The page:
Last week, more than 30 million Iranians went to the polls to elect two key government bodies: the Majlis (parliament), which will legislate the country’s administrative laws, and the Assembly of Experts, which will be charged with selecting its next supreme leader when and if the sometimes-discreet-sometimes-confrontational Ali Khamenei, who has held the position since the death of Ayatollah Ruhollah Khomeini in 1989, retires or dies. (There have been unconfirmed rumors that he is gravely ill.)
Although the final results of that election have yet to be announced — initial reports indicate a landslide victory for the moderates and reformists in Tehran, but overwhelming support for hardliners throughout the rest of the country — what does seem clear is that the elections will be a key test of the U.S.-brokered Joint Comprehensive Plan of Action (JCPOA) to ensure that Iran’s nuclear capabilities are limited to peaceful ambitions, thus — in theory anyway — making the world a safer place.
As he enters his last year in office, U.S. President Barack Obama has gambled heavily with his remaining political capital in favor of courting and cajoling Tehran like a prodigal son in the hopes of bringing it back into the fold of the community of nations.
But will that gamble pay off?
So far, Tehran has played along with the reformed-child scenario, alternately touting its commitment to global peace and licking its wounds after its long-awaited vindication for ever having been accused of having sinister nuclear ambitions.
During his national day reception at his residence late last month, Iranian Ambassador to Mexico Jalal Kalantari echoed the spiel of his president Hassan Rouhani, promising to keep to the deal, stressing that Iran has never had anything but peaceful goals for its uranium enrichment program.
“The celebration of the 37th anniversary of the victory of the Islamic revolution coincides with the fulfilment of Iran’s agreement with the world powers called the Joint Comprehensive Plan of Action, and with the end of the possible military dimensions of Iran’s nuclear activities before the International Atomic Energy Agency (IAEA),” Kalantari said.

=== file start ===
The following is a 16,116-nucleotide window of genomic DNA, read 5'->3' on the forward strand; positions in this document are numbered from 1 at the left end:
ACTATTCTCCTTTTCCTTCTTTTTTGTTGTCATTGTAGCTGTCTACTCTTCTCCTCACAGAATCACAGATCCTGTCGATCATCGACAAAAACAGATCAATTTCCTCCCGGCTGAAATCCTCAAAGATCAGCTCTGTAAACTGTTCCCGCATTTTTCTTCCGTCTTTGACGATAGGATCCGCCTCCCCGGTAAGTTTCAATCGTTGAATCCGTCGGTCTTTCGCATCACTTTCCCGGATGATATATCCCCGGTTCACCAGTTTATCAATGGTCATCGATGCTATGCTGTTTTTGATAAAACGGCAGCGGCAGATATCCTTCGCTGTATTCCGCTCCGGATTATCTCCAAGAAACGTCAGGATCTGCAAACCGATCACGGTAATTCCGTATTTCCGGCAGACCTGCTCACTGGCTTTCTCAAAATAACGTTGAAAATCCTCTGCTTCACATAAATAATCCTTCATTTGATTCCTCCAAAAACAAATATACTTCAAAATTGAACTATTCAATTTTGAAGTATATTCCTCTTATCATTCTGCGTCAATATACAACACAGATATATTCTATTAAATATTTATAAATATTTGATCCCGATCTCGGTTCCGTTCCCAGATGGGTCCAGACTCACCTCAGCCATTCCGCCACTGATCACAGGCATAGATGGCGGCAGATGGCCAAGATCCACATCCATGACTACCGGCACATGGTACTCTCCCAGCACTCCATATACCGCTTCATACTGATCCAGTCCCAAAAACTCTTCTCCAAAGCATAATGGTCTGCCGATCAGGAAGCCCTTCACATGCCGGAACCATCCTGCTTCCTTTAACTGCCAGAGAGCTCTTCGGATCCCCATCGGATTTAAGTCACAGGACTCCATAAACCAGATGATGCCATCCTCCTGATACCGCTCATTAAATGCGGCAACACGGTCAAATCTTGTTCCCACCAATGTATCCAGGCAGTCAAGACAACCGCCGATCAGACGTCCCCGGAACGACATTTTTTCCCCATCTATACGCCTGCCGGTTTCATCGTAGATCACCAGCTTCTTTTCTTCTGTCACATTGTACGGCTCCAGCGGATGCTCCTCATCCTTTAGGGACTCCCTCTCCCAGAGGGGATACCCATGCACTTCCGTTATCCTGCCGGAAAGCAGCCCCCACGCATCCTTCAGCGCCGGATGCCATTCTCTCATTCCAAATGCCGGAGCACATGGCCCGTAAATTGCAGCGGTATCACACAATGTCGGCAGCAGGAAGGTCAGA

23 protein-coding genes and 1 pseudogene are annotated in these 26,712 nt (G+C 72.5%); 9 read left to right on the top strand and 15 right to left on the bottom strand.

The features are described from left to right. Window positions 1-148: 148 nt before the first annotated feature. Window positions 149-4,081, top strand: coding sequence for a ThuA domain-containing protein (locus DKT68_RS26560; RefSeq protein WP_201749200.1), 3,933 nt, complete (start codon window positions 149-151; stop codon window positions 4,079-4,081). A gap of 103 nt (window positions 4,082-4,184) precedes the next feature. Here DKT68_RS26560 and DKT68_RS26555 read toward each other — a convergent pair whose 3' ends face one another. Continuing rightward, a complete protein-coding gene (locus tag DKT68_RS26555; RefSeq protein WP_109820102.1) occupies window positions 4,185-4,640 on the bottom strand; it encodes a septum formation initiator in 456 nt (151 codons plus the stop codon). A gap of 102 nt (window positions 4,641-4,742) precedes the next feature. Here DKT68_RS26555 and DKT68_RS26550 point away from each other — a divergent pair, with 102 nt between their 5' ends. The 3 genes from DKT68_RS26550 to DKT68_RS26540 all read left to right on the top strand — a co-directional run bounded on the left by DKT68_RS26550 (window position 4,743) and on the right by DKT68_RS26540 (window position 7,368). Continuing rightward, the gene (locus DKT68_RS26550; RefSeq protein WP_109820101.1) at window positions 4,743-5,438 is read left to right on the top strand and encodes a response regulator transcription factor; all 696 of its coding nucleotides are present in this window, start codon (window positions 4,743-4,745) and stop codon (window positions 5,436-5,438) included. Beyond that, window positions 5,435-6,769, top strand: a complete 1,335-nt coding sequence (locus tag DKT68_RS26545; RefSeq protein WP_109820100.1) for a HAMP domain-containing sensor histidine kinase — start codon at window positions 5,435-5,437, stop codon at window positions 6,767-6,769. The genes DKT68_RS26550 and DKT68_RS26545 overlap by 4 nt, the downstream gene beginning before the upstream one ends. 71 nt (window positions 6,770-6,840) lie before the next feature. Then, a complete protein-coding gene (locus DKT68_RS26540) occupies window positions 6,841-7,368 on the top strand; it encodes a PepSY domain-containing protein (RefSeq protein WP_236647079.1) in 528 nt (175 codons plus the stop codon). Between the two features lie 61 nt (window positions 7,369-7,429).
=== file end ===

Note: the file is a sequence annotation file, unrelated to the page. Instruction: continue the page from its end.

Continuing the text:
Kalantari went on to say that, after decades of economic sanctions (brought on by the taking of the U.S. Embassy in 1979, after the fall of the U.S.-backed regime of Shah Mohammad Reza Pahlavi), Iran had at last “proven to the world that it has been honest with the IAEA and that it has only peaceful intentions regarding its nuclear development.”
He added that Iran is open to dialogue with the international community in order to resolve differences and that Iran considers regional peace and stability as a major priority, playing up his government’s role as a Middle East peacekeeper and enemy of terrorism.
“We hope that the governments in the region as well as all countries in the world are willing to take coherent and joint actions against terrorism and violent extremism,” he said.
Can Iran be trusted to keep its end of the bargain?
Even Obama seemed reluctant to commit to that one.
“Whether it’s supporting terrorist groups like Hezbollah, continued threats directed at Israel, human rights abuses or the unjust detention of American citizens, I understand exactly the kind of dangerous and repressive regime we’re dealing with in Iran,” he told a British journalist after the JCPOA was signed last year.
And Obama admitted that while there will be sporadic IAEA inspections, a deal is in large part based on mutual trust, which, for good reason afgter 37 years reciprocal animosity, is in short supply.
President Rouhani has so far been exceedingly conciliatory toward the West (and the promise of increased economic growth as a result of the removal of sanctions is certainly a big incentive for that change of stripes).
Increased trade and a seat at the non-pariah table of nations in the world arena are certainly attractive carrots for Iran to give up its confrontational ways.
But the West should also remember to keep a stick handy just in case.
The election results may well be an early indicator of which means of tempering Tehran is best.
Regardless of what happens in the Majlis, the Assembly of Experts is expected to remain staunchly conservative, making real rapprochement with the West difficult if not impossible.
The parliamentary elections, on the other hand, could swing Iran’s international policy mood either way.
Moreover, the Majlis’ influence (which controls the state budget and rubber-stamped government appointments) in external affairs is debatable, since the supreme leader is exactly that — the last voice when it comes to how the country will deal with international issues.
So is the world any safer today than it was before the Iran nuclear deal?
Maybe, maybe not. The jury is still out, as are the final election results, and it seems only time — and an occasional IAEA inspection — will tell.